Anyway, so the American public is pretty sick of the matter, which I'm sure comes as a complete surprise to Islamic radicals in the Middle East, and we had an off-year election in 2006. Lo and behold, a lot of warmongers lost their seats in Congress and the Senate. Congress flipped, and everyone expected the whole foreign policy situation to change immediately.
Because George W. Bush had shown himself such a flexible guy up to this point. I mean, the people speak and he listens.
Besides, Congress is so very, very powerful. It's not like the President can just ignore what it says, right? And Bush never uses his veto power, well, at least he didn't up until the point when Congress stopped giving him absolutely everything he asked for.
Anyway, some people are pissed at Congress. How dare they not take the 51-49 vote mandate in the Senate and just stop the war? It's easy. Cut off the money, pass a law, impeach the bastard. Etc. Etc.
It has been my observation that it's very easy to tell other people how to do their jobs. Everybody's job looks easy from the outside. And maybe all it really would take is some "leadership," and some "courage," though I have to think that those aren't really that high up on the real talents required in Congress. And one might consider parsing that "courage" thing to remember that every member of Congress has to be thinking that their phones are tapped, that maybe their offices are bugged, and that there is a legion of political operatives ready to run with any hint of a scandal. Hell, in 2002 and 2004 we had two decorated war heroes lose elections because their patriotism was called into question. What do you think would have happened if there had been a real scandal to work with? Oh, and there's the part about how the U.S. Attorney's in Bush's Justice Department have been cooking up fake investigations of Democratic candidates just before elections.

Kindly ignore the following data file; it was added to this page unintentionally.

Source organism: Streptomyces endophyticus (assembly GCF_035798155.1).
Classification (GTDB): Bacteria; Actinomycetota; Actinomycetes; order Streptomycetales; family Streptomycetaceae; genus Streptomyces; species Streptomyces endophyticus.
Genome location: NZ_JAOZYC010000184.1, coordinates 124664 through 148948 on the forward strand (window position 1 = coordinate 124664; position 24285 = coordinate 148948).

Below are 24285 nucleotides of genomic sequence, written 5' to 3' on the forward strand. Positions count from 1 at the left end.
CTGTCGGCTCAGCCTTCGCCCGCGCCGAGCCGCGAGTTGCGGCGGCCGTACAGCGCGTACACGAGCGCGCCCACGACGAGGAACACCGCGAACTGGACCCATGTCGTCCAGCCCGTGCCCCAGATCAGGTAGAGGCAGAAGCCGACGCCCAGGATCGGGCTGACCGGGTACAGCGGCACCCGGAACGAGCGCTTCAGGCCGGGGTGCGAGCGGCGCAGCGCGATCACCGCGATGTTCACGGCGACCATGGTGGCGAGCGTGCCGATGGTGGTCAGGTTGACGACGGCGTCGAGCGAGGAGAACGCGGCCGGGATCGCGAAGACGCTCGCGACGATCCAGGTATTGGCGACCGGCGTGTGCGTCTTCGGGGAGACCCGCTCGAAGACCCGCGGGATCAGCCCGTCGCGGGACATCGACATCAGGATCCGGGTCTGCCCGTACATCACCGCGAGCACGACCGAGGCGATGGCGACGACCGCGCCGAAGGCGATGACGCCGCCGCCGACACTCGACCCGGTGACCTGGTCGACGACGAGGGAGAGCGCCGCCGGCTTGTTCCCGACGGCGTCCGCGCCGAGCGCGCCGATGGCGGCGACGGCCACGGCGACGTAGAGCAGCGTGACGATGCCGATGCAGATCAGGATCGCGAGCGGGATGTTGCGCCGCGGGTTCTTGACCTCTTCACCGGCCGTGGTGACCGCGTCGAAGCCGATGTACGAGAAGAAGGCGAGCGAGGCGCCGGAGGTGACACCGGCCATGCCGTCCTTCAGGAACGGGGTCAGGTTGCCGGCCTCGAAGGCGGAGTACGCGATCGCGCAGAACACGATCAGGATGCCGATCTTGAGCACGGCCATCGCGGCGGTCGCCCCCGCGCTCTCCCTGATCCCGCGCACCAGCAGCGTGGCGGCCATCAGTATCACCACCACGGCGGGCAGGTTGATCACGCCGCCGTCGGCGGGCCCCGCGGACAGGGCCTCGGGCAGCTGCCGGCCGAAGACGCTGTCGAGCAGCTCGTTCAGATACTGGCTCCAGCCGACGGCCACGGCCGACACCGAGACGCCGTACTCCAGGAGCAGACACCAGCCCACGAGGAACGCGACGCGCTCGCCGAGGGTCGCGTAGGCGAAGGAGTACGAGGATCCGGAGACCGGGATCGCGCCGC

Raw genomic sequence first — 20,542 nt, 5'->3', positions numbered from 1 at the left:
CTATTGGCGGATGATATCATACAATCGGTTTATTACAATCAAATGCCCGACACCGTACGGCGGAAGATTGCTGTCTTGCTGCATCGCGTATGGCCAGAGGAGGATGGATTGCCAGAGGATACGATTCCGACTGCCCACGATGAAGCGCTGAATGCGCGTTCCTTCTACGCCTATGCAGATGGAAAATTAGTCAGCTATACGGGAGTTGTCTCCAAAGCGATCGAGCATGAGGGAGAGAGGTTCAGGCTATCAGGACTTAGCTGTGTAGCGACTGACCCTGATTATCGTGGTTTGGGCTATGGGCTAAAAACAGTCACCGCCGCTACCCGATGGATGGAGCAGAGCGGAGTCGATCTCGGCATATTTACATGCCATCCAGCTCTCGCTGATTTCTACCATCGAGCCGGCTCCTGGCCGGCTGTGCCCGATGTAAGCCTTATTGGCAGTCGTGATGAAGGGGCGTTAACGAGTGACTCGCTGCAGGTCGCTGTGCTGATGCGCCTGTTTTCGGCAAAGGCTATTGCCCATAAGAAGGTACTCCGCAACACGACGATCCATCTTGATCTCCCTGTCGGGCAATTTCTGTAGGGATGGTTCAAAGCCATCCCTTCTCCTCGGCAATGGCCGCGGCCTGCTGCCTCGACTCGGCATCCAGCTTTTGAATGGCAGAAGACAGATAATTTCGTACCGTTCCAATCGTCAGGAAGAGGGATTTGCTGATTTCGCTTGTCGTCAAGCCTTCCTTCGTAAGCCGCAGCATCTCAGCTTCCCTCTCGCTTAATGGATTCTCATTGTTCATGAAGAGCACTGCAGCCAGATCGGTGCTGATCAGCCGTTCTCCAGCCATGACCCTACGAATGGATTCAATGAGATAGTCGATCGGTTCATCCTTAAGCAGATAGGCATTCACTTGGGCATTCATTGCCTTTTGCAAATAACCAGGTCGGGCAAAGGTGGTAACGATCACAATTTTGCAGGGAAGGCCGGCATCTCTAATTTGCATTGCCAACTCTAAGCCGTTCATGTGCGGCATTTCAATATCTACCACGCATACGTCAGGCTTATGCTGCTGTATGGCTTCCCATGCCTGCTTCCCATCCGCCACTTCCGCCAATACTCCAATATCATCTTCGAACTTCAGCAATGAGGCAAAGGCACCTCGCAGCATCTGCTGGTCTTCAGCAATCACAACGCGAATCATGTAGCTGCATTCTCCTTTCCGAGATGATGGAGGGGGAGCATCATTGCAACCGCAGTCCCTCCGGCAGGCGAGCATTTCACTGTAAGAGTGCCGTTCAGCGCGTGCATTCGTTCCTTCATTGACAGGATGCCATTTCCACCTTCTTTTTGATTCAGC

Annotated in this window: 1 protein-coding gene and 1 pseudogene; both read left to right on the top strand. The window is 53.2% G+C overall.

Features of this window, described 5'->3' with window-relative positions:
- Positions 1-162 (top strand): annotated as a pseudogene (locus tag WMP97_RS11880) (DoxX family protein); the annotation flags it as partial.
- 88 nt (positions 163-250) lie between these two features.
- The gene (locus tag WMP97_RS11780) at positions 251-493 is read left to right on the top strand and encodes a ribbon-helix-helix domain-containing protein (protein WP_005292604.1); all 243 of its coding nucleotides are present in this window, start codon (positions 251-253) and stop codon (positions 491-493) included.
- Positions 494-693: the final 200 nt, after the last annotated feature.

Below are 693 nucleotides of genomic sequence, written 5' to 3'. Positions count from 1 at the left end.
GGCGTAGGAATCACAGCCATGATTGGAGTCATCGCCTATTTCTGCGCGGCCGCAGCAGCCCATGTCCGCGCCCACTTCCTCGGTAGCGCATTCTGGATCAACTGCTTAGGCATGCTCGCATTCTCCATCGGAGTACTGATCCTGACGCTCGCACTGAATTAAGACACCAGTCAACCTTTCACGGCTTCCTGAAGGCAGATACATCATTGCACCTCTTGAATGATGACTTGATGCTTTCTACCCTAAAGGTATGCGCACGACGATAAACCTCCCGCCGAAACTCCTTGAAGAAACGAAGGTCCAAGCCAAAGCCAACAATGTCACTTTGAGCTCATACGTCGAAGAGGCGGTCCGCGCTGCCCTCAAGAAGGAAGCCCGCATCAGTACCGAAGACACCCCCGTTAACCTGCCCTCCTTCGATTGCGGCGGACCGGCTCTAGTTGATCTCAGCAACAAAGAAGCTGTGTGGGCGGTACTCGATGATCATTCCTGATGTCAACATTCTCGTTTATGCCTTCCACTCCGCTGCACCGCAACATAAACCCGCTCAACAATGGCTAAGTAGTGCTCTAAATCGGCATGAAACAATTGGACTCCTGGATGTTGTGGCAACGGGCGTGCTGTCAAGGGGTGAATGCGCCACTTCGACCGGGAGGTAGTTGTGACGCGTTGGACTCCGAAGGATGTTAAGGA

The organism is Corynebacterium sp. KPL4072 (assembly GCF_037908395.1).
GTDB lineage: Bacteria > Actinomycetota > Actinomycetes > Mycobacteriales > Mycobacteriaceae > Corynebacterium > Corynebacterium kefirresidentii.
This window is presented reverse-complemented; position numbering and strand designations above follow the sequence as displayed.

But all it takes is a little courage—say internet bloggers and commenters who don't even use their real names online.
The Conservative Movement has been trying to take control of the country for at least the last 50 years, using the same fear-and-smear tactics all the while, but with a growing ideological base that allows them to paint a nice coat of rationalization over what is basically just Big Man Authoritarianism. September 11 gave them their chance and they glommed onto it and rode that puppy into the ground, feeding on the deaths long after the remaining bodies had been buried. The only thing that prevented the establishment of the Theocratic Plutocracy that they really, really want is that the whole enterprise is irrational and contradictory. Oh, and undemocratic.
But going off on a snit and blaming the current Congress for not cleaning up the whole thing immediately, that's also pretty undemocratic, too. We had a single election. That's not enough to usher in the Progressive Utopia. (I'm pretty much on record as not thinking Utopias are a good idea, anyway).
It has taken decades for the Conservative Movement to bring the country to its current miserable state. It will take that long (at least) to dig ourselves out of it. Those who want the overnight fix are setting themselves up for another ride on the Authoritarian roller coaster, or maybe just another big disappointment. I'm hoping for the last one, in fact. It's less of a betrayal of what I like to think my country is about.